Crème Brûlée Martinis Are A Boozy Take On The Classic Dessert

While the name crème brûlée might sound pretty fancy, it's just the French effect at work. In reality, the words translate to mean something pretty mundane and slightly offputting: burnt cream. In the dessert version, of course, it's not the cream itself that's burnt, but rather the sugar crust on top. You won't need a kitchen torch to make a crème brûlée martini, however; while it's plenty creamy and also quite sugary, there's usually nothing burnt about it.

There doesn't seem to be any one standard recipe for a crème brûlée martini, but rather, several variations on a drink that pretty much tastes like sweet, milky booze. One combines two parts of Irish cream liqueur with one part white chocolate liqueur and one part vanilla vodka, while another, stronger version goes with three parts vanilla vodka, one part white chocolate liqueur, one part Irish cream, and one part hazelnut liqueur. One very simple crème brûlée martini mixes one part vanilla vodka with one part coffee liqueur and stirs in three parts half-and-half, while more complicated concoctions add ingredients such as extra sugar (as if the drink needed such a thing), vanilla extract, aquafaba, and a melted caramel garnish. If you really want to show off, you can even try to do a burnt sugar topping on your crème brûlée martini, although we're not quite sure how that might affect the drinking process.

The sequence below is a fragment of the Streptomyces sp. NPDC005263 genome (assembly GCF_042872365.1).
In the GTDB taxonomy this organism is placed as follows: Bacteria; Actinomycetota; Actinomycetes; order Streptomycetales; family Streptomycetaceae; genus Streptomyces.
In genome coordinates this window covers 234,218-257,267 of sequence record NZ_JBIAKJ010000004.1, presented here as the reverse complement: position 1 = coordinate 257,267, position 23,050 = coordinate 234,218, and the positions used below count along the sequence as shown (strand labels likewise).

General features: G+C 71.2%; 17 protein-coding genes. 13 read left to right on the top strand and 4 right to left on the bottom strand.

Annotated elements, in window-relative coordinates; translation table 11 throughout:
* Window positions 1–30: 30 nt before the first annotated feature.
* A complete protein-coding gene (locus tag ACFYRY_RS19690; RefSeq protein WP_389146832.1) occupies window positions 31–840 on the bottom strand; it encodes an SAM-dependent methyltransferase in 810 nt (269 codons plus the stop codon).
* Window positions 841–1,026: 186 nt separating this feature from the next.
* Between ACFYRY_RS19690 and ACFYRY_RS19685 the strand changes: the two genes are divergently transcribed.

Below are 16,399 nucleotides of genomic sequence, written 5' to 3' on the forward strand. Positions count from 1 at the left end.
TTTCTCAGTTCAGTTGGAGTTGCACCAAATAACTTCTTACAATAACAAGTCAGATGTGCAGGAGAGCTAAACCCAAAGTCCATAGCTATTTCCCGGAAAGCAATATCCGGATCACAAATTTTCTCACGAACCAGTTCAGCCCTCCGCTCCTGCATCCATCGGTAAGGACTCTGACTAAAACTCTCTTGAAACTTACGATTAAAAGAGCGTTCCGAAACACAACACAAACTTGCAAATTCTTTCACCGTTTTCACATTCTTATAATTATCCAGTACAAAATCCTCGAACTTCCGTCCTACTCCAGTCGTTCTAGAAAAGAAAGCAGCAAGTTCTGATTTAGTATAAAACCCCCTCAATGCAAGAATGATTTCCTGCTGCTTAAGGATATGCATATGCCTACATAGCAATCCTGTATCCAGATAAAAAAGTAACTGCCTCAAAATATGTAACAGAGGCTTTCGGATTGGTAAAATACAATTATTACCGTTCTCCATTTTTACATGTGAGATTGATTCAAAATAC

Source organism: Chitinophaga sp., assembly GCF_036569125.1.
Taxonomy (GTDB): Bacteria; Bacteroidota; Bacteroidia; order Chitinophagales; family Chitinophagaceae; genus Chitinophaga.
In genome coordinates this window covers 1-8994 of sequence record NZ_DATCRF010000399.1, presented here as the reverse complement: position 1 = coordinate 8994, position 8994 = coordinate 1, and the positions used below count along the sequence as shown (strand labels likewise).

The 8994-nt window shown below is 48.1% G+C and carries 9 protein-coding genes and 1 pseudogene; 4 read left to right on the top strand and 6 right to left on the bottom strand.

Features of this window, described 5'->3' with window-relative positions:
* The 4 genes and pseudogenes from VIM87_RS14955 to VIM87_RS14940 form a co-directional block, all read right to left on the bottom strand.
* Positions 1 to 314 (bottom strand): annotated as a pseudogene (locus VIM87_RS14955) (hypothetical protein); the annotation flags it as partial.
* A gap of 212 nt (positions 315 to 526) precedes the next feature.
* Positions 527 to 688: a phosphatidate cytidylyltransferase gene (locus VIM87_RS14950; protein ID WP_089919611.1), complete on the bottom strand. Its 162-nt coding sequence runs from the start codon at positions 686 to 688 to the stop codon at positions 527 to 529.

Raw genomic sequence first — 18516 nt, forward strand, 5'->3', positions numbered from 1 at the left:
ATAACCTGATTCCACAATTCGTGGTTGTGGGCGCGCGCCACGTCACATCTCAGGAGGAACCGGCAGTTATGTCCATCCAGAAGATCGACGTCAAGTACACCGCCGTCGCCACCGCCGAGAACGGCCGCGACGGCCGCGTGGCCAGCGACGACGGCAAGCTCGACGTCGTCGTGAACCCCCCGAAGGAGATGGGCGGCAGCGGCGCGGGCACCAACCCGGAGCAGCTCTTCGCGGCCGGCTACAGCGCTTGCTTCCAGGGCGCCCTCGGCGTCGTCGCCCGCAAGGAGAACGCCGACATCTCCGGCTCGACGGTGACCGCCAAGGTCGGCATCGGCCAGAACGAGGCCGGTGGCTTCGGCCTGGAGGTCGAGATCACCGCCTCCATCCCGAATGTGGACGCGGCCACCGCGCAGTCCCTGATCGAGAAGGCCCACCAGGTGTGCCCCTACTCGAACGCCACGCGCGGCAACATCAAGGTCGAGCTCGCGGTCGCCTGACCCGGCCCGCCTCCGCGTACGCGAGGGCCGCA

Yes, you can make an alcohol-free crème brûlée martini

One thing about the crème brûlée martini that we may have mentioned a time or two already is just how tooth-achingly sweet it is — downright cloying, some might say. There are those of us for whom sugar plus booze just isn't a good mix, but we can still enjoy this dessert-like libation risk-free by making a nonalcoholic version.

The vodka in a crème brûlée martini can be replaced with one of the many alcohol-free liquors now available. If you're unable to find a vanilla-flavored one, you may simply add a drop or two of vanilla extract (or vanilla powder, if you prefer to go entirely alcohol-free). Another option is to omit the vodka, as this ingredient adds little in the way of flavor. Instead, you can make up for its lack with some extra half-and-half or cream. As for the Irish cream liqueur, this can be easily and inexpensively replaced with Irish cream-flavored coffee creamer, while white chocolate cream liqueur may be replaced with a similar flavor of coffee creamer. (Liquid coffee creamer, of course, not the powdered kind.) If the crème brûlée martini recipe you are using calls for a coffee liqueur, this is something you could replace with an equal amount of sweetened black coffee. However you shake it up, this sweet mocktini will be the just desserts you deserve without a painful price to pay.